Registrar's message

Maintaining public confidence in professional regulation: it starts with you

The College is among a large number of professional bodies in Canada that have been given the authority to regulate in the public interest—an important responsibility the College takes very seriously.

It is easy to grasp that regulators exist to provide public protection, yet few make a connection between regulation without interference, and how it relates to the strength of that protection. What if, for example, all regulators were to be controlled by the government, or even industry? Undoubtedly, questions would be raised over the profession’s accountability, which would result in diminished public confidence. This is why it is essential that the College, by its own will, carry out its mandate to establish, monitor and enforce professional standards amongst its registrants. However, the College’s ability to fulfill that mandate is dependent on the involvement and full engagement of all registrants.

Currently, the College is investigating numerous complaints where a registrant’s failure to reply in a timely way to communication from the College and to cooperate with the College in its investigation process has become an issue. A failure to respond to or cooperate with the College is a serious matter, which may lead to allegations of unprofessional conduct separate from the matter being investigated.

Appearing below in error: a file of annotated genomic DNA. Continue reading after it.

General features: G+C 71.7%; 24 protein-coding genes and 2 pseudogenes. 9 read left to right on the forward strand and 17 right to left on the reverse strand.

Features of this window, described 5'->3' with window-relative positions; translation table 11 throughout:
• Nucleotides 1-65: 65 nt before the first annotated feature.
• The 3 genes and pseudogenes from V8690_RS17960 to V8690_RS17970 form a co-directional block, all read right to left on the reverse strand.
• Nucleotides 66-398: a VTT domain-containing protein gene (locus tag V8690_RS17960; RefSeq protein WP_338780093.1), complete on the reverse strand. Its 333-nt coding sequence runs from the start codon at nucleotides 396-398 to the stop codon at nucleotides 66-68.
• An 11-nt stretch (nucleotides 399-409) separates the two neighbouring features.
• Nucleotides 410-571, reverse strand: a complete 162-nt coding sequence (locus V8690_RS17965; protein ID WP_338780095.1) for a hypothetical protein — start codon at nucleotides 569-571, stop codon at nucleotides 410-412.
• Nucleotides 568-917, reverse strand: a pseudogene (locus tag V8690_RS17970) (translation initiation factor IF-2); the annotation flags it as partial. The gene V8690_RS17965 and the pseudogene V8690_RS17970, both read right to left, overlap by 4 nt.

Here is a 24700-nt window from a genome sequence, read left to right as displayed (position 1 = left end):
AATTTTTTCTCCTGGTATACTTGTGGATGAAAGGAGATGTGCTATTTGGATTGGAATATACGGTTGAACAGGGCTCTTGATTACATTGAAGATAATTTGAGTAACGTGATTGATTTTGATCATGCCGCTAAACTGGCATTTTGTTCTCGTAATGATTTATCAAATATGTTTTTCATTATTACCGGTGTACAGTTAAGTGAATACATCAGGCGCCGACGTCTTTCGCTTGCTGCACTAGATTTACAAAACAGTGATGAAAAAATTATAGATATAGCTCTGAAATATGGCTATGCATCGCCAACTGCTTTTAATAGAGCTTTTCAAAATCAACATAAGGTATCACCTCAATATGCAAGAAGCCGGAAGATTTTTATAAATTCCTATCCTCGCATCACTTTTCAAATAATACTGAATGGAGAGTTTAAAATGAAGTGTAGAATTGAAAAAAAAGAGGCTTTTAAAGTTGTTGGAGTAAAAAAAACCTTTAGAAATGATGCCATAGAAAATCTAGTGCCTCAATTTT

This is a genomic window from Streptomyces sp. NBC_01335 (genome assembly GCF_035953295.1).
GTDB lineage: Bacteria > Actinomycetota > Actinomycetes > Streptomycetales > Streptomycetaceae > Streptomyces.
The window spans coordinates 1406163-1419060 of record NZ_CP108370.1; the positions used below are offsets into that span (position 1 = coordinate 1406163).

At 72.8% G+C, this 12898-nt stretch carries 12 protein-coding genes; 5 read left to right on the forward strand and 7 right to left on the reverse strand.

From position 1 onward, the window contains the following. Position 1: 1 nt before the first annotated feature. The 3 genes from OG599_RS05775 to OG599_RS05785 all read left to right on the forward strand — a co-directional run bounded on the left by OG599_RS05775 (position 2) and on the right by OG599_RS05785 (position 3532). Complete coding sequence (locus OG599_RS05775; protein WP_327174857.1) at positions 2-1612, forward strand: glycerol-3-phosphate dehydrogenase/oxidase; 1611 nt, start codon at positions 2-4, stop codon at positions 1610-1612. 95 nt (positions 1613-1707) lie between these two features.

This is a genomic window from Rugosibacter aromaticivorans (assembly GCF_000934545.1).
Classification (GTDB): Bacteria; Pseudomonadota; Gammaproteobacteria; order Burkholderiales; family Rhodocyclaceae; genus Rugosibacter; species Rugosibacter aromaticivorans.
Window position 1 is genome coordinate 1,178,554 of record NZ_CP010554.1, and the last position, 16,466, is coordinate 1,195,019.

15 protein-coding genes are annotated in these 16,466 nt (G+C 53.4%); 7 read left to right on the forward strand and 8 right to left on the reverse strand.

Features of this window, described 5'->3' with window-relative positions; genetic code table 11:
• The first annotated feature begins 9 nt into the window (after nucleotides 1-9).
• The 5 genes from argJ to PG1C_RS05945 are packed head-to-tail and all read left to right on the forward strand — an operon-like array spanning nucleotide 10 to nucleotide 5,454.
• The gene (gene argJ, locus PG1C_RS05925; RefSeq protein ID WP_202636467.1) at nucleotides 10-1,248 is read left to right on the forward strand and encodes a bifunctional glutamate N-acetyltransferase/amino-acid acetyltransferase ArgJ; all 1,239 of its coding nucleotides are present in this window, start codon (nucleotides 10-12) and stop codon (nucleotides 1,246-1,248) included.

The continuity of professional self-regulation hinges on each registrant’s commitment to work with the College to keep patients safe and protected. Professionals have an obligation to cooperate with their governing body in an investigation, and this duty is vital for the governing body to discharge its function of overseeing the conduct of its members in the public interest.¹ In the written reasons, a 2014 decision made by a panel at the College of Dental Surgeons of British Columbia cited case law to provide authority for the general proposition that, “a professional has a duty to cooperate with his or her regulatory authority and that it is an offence to fail to do so.”² That sentiment is echoed in the CMA Code of Ethics article 46, which states that physicians have a duty to “recognize that the self-regulation of the profession is a privilege and that each physician has a continuing responsibility to merit this privilege and to support its institutions.”

Registrants are reminded of their legal, professional and ethical duty to cooperate fully and respond to all communication from the College in a timely manner. This includes registrants’ obligations to respond promptly to concerns regarding their professional conduct or medical practice when called upon to do so.

As stated above in the CMA Code of Ethics, the College’s ability to regulate the profession is a privilege, and much like all privileges, it can be revoked. This autonomy plays a major role in maintaining public confidence in the College. To borrow the aphorism from the legal community, not only must protection be carried out, it must also be seen to be carried out.

H.M. Oetter, MD
Registrar

1. Law Society of British Columbia v. Cunningham {2007} L.S.D.D. No. 157
2. College of Dental Surgeons of British Columbia v. Kaburda

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